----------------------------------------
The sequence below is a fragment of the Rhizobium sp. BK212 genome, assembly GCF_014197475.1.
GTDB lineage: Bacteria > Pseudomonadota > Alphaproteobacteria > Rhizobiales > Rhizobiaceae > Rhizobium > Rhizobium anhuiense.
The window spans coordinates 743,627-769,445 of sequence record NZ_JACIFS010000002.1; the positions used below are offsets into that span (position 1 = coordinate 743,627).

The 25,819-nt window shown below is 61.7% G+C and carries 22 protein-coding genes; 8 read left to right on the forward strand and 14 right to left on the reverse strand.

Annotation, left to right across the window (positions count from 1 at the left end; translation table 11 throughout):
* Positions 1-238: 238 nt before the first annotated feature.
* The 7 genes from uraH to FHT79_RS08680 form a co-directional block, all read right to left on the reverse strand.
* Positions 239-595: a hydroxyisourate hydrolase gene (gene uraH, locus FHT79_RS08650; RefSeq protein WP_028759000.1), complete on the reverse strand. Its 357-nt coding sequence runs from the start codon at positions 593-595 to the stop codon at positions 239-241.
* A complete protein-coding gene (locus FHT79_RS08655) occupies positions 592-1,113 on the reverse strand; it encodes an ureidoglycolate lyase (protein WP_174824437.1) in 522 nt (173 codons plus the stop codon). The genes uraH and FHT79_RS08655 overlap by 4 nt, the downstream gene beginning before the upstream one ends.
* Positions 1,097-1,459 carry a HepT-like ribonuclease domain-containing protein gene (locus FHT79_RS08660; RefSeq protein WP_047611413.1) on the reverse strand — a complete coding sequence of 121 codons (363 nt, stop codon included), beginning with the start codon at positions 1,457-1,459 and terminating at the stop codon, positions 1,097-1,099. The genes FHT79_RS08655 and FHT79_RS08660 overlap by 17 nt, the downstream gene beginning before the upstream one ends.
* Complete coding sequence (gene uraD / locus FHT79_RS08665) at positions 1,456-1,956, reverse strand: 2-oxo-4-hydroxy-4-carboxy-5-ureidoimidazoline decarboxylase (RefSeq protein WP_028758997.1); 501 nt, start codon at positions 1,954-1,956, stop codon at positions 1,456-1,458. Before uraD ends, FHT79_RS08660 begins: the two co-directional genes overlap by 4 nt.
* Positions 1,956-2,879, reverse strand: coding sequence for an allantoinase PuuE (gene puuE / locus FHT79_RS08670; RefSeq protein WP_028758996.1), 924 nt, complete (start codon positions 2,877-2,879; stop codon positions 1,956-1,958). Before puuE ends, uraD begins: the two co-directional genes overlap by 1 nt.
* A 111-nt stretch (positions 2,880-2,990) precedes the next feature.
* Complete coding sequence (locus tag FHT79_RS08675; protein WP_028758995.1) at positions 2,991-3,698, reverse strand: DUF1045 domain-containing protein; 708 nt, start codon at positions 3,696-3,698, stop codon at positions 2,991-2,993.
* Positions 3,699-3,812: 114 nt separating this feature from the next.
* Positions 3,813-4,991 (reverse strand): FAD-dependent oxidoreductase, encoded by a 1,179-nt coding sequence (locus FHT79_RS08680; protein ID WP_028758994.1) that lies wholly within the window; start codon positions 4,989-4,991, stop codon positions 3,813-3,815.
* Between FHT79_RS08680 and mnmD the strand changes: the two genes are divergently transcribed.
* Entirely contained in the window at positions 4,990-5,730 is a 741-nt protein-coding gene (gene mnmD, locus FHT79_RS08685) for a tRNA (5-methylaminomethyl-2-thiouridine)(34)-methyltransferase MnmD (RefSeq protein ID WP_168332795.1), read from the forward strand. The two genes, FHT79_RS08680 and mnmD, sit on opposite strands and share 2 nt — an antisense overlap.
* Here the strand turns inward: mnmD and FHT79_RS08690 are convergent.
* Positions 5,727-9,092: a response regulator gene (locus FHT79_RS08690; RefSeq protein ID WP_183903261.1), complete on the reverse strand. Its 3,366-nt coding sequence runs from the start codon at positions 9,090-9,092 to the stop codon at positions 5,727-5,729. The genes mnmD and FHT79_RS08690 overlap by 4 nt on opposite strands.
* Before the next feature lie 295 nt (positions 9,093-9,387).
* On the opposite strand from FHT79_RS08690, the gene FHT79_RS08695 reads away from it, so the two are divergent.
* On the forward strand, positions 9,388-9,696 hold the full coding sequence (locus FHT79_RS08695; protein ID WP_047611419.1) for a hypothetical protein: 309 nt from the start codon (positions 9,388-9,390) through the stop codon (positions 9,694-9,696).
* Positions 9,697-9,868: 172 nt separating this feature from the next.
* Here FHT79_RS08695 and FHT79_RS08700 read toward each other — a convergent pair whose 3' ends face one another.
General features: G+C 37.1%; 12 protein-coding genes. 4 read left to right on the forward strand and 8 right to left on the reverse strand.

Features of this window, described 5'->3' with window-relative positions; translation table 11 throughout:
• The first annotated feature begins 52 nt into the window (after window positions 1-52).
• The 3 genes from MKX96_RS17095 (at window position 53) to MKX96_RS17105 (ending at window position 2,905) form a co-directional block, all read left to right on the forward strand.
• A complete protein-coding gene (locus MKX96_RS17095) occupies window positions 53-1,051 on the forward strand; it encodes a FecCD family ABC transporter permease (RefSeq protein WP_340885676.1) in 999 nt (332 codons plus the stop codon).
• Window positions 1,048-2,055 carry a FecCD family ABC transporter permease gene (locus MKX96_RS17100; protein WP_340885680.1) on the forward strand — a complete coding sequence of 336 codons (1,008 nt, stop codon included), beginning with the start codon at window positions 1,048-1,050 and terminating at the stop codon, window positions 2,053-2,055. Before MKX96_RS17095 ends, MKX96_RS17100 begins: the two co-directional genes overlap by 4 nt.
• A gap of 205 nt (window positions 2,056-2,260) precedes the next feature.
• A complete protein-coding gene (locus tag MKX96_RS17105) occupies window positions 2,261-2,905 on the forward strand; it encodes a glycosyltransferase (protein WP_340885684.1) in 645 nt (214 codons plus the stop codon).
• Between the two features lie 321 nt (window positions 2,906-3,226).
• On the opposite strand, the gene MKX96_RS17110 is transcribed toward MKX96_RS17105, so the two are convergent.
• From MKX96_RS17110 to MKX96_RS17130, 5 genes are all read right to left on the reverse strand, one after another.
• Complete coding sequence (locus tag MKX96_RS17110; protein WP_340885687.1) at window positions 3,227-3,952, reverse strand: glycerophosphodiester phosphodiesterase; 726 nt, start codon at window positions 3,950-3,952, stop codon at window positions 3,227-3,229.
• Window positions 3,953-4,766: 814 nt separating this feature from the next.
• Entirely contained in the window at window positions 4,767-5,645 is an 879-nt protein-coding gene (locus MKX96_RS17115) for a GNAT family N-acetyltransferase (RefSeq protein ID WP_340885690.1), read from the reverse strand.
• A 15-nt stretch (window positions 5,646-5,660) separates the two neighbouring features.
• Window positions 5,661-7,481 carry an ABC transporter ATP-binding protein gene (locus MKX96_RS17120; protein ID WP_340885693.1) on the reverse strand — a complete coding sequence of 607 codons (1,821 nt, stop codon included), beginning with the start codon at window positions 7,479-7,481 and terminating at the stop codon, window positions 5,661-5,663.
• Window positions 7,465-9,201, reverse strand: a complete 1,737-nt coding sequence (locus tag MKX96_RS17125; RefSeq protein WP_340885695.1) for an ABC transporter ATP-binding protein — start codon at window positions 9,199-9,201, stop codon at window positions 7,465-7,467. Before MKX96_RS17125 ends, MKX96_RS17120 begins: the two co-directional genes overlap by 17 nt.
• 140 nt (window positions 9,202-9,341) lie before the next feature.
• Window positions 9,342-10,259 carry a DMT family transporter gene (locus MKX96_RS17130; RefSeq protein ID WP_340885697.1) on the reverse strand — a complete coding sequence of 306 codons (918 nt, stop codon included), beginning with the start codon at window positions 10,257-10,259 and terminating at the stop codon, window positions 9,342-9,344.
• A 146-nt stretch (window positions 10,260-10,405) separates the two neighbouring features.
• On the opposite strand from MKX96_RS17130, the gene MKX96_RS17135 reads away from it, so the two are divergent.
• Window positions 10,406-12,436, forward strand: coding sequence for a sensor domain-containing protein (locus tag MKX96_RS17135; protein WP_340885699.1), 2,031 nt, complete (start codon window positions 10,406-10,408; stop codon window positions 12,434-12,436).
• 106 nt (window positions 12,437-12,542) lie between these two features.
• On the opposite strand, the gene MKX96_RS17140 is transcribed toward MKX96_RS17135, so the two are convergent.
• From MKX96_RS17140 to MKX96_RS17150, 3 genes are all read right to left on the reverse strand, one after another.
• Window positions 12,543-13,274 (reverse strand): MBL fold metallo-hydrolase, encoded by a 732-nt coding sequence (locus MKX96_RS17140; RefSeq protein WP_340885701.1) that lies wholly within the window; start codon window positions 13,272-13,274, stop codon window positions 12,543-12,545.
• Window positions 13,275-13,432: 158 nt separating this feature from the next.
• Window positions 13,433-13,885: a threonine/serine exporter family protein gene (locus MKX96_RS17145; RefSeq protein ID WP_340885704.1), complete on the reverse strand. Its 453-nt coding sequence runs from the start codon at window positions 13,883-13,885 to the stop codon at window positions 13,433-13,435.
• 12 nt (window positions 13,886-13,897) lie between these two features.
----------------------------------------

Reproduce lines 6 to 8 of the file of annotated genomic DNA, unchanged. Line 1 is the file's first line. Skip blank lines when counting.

* Positions 1-238: 238 nt before the first annotated feature.
* The 7 genes from uraH to FHT79_RS08680 form a co-directional block, all read right to left on the reverse strand.
* Positions 239-595: a hydroxyisourate hydrolase gene (gene uraH, locus FHT79_RS08650; RefSeq protein WP_028759000.1), complete on the reverse strand. Its 357-nt coding sequence runs from the start codon at positions 593-595 to the stop codon at positions 239-241.